This afternoon I went out for a few groceries. Five minutes from home I encountered a sight that resurrected long buried memories from my youth. On one block there were a dozen cars clogging traffic lanes to line up at the local Sunoco station. Around another corner were at least a score of vehicles jockeying for position like gum balls in a chute, determined to land by the pumps at the local 7-Eleven Store. I had seen this before.
As America entered the 1970s the outlook for the domestic oil industry was bleak. The United States had once dominated the industry, but since 1955 the number of drilling rigs had been dropping steadily. Experts in the subject (who almost no one listened to) were already warning of an “energy crisis” by 1971.
Then, on October 6, 1973, Egypt and Syria launched the fourth and most destructive of their serial wars against Israel. The sentiment in the United States was predictable; America would have to back up its long-time ally. There was a problem though. Recently the United States had become addicted to foreign oil—imports had doubled from 1970 to 1973 alone. Much of that oil came from Middle Eastern countries allied with Egypt and Syria; most of it came from nations who were members of OPEC (the Organization of Petroleum Exporting Countries). And OPEC was dominated by Saudi Arabia’s Sheik Ahmed Zaki Yamani.
The United States helped Israel as expected. OPEC retaliated with rolling cutbacks. The big oil companies anticipated trouble, but no one expected what happened on October 20, 1973, when Sheik Yamani cut off the United States entirely. The administration had not been sitting on its hands. In attempts to smooth out problems it created an allocation system. It was unfortunately rigid, keeping too much gas in some locations while leaving others high and dry. Prices rose nearly 50 percent, a strong market signal, but consumers ignored it. They went out to top off their tanks anyway, resulting in traffic jams, long lines, and “sorry no gasoline” signs.
The 1970s oil crisis marked a turning point. Up to that time, we Americans had generally believed that our abundant resources and our exceptional political system would ensure “the good life” for generations to come. Overnight that first tenet was shaken: the administration appointed an “Energy Czar” (which most Americans thought entirely appropriate) and average citizens began to wonder if it was realistic to believe in an endless supply of fossil fuel. In a sense, the fear and panic instilled in the gas lines provided a visceral sense of urgency lacking in the abstractions that swirled around Earth Day three years earlier.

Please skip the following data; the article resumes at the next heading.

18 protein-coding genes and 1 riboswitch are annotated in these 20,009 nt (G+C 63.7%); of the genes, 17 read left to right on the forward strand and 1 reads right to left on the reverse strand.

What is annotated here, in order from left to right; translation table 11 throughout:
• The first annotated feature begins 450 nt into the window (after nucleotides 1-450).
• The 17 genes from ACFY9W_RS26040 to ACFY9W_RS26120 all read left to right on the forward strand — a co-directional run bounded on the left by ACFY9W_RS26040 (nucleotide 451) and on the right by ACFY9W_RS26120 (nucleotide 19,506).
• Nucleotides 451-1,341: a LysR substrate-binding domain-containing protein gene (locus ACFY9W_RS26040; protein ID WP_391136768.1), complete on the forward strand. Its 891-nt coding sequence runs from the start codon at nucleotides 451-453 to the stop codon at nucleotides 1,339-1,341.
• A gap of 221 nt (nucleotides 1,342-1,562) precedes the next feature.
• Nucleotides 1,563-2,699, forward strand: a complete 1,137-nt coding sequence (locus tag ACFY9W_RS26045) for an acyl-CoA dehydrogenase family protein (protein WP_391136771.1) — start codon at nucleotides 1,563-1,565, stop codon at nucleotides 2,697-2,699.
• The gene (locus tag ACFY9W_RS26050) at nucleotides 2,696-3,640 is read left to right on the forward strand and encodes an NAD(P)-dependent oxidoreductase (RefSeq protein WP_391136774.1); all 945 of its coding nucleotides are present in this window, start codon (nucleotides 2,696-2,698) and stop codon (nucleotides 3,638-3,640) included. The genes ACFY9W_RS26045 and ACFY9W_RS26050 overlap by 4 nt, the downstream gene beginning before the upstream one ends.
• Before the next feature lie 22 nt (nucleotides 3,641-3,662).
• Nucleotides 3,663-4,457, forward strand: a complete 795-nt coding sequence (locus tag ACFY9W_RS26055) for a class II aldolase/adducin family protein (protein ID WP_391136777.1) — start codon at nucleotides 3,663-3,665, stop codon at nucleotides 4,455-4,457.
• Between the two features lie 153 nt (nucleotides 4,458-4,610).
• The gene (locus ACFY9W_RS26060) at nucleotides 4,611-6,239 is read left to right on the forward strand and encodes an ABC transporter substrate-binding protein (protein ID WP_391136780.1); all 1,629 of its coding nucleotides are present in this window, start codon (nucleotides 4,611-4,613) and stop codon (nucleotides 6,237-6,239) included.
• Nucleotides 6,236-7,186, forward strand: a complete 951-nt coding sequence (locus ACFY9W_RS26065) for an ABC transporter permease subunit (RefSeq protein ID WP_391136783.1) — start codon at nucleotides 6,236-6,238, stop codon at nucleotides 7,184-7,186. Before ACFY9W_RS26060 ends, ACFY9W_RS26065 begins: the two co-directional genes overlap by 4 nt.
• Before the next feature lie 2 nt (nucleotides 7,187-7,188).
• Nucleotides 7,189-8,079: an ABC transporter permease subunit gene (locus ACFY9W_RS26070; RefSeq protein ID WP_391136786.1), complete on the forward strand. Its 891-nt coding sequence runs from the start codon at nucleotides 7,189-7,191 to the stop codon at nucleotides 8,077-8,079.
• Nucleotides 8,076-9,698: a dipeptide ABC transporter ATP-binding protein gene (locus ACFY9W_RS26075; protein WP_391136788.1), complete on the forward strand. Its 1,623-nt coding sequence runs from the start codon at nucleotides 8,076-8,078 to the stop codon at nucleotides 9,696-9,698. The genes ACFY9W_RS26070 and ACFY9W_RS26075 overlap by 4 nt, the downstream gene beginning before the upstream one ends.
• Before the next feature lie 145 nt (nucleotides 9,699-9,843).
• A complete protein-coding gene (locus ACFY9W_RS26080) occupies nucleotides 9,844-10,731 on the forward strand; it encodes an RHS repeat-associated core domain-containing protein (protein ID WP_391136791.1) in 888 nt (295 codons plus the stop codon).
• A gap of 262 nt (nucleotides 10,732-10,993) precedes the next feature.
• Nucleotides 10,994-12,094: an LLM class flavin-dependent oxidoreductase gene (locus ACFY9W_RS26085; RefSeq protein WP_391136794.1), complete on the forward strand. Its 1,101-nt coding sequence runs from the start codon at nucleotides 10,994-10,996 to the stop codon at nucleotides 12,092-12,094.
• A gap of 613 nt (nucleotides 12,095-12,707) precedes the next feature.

In one of those truth is “stranger than fiction” moments, it was also on October 20, 1973 that Richard Nixon fired special prosecutor Archibald Cox for being too persistent in investigating Watergate. So on the same day that belief in unlimited abundance began to waver, our collective confidence in American governance began to crumble too.
The legacy of both events of October 20, 1973 remains with us, but only in traces. Handwringing about “limits” and Watergate culminated in the presidency of Jimmy Carter, but by the time of his dismal “malaise” speech (issued during a second oil shock in 1979), the majority of Americans were tired of pondering limits and responsible governance. In the 1980 election cycle Ronald Reagan smiled, assured everyone that things would be fine without any effort on their part, and won the presidency handily. Still, for over half a decade, mainstream Americans had been willing to think about more than comfort and convenience and were hesitant to place full faith in the benevolence of unbridled capitalism.
Once again motorists are lining up to top off the tank and gas station employees are getting their signs ready. But this crisis is regional, caused by problems involving a particular pipeline. And we have become accustomed to spectacular glitches created by our computerized economy: for drivers beyond the Southeast, the current gas station inconveniences are just a new version of the recent Game Stop imbroglio. It is too bad that the architect of the 1973 oil crisis missed this minor recapitulation of his greatest accomplishment. Sheik Yamani’s death two months ago was little noticed among all the Game Stop headlines. Remember him while you’re waiting in a gas line today, and for just a moment it will be 1973 all over again.